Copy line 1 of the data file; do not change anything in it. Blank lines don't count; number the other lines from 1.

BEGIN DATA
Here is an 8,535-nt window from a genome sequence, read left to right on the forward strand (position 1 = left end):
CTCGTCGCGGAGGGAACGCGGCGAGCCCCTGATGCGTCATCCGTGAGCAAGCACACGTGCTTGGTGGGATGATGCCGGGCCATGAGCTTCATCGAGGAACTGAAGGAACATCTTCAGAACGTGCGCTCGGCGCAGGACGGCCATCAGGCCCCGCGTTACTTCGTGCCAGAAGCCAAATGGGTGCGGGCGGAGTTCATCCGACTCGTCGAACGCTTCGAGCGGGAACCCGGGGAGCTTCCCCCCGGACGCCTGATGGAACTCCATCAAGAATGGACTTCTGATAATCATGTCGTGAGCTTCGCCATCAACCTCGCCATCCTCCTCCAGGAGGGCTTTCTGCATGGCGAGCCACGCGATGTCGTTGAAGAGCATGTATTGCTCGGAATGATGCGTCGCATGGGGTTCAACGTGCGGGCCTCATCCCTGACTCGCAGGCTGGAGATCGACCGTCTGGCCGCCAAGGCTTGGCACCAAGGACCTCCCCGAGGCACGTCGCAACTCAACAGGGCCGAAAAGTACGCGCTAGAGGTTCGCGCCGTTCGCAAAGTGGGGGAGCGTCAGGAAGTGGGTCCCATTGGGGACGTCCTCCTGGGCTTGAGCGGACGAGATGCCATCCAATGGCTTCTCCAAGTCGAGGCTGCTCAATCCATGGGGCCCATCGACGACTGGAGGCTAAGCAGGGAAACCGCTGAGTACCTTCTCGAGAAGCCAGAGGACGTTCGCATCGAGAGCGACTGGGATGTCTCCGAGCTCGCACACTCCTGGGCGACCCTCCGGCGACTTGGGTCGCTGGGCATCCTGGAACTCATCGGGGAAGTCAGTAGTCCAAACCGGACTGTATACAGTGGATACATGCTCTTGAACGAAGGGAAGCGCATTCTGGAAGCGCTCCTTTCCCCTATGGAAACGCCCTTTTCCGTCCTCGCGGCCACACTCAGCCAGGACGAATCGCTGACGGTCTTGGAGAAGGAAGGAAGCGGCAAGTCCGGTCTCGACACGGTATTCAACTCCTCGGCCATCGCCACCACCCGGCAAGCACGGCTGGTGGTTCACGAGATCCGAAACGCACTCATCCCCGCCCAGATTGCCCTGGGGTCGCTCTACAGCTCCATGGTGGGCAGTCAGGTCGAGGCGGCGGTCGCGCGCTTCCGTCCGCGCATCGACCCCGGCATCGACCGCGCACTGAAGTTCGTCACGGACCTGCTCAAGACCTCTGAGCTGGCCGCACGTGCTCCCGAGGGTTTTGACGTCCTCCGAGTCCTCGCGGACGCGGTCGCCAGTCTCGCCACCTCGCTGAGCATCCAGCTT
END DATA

Here is an 8,535-nt window from a genome sequence, read left to right on the forward strand (position 1 = left end):